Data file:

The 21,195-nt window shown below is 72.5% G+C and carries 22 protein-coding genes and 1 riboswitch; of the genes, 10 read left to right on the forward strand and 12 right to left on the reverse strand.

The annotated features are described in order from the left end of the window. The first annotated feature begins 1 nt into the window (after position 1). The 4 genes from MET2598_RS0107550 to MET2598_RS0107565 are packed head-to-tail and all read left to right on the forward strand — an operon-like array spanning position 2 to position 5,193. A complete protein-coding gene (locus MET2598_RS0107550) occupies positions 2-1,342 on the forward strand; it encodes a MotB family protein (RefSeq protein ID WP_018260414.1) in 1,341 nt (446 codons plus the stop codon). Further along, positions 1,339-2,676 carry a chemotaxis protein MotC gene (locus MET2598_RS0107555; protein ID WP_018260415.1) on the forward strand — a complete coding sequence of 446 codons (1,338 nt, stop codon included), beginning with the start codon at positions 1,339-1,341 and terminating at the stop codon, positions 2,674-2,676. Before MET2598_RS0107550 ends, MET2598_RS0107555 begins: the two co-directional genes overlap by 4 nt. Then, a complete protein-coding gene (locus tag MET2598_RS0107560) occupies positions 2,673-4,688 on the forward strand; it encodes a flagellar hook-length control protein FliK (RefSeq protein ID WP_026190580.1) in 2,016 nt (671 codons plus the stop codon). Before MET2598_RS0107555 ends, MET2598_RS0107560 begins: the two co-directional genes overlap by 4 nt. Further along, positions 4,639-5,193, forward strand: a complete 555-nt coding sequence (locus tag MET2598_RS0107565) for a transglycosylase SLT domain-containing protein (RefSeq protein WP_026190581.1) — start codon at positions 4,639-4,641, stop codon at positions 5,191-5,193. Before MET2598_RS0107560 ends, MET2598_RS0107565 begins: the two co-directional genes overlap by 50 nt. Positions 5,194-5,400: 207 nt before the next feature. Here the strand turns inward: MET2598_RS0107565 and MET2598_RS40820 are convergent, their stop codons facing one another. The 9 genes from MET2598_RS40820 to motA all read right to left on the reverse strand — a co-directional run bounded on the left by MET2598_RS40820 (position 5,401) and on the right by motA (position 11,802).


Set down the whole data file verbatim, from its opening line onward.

The 21,195-nt window shown below is 72.5% G+C and carries 22 protein-coding genes and 1 riboswitch; of the genes, 10 read left to right on the forward strand and 12 right to left on the reverse strand.

The annotated features are described in order from the left end of the window. The first annotated feature begins 1 nt into the window (after position 1). The 4 genes from MET2598_RS0107550 to MET2598_RS0107565 are packed head-to-tail and all read left to right on the forward strand — an operon-like array spanning position 2 to position 5,193. A complete protein-coding gene (locus MET2598_RS0107550) occupies positions 2-1,342 on the forward strand; it encodes a MotB family protein (RefSeq protein ID WP_018260414.1) in 1,341 nt (446 codons plus the stop codon). Further along, positions 1,339-2,676 carry a chemotaxis protein MotC gene (locus MET2598_RS0107555; protein ID WP_018260415.1) on the forward strand — a complete coding sequence of 446 codons (1,338 nt, stop codon included), beginning with the start codon at positions 1,339-1,341 and terminating at the stop codon, positions 2,674-2,676. Before MET2598_RS0107550 ends, MET2598_RS0107555 begins: the two co-directional genes overlap by 4 nt. Then, a complete protein-coding gene (locus tag MET2598_RS0107560) occupies positions 2,673-4,688 on the forward strand; it encodes a flagellar hook-length control protein FliK (RefSeq protein ID WP_026190580.1) in 2,016 nt (671 codons plus the stop codon). Before MET2598_RS0107555 ends, MET2598_RS0107560 begins: the two co-directional genes overlap by 4 nt. Further along, positions 4,639-5,193, forward strand: a complete 555-nt coding sequence (locus tag MET2598_RS0107565) for a transglycosylase SLT domain-containing protein (RefSeq protein WP_026190581.1) — start codon at positions 4,639-4,641, stop codon at positions 5,191-5,193. Before MET2598_RS0107560 ends, MET2598_RS0107565 begins: the two co-directional genes overlap by 50 nt. Positions 5,194-5,400: 207 nt before the next feature. Here the strand turns inward: MET2598_RS0107565 and MET2598_RS40820 are convergent, their stop codons facing one another. The 9 genes from MET2598_RS40820 to motA all read right to left on the reverse strand — a co-directional run bounded on the left by MET2598_RS40820 (position 5,401) and on the right by motA (position 11,802).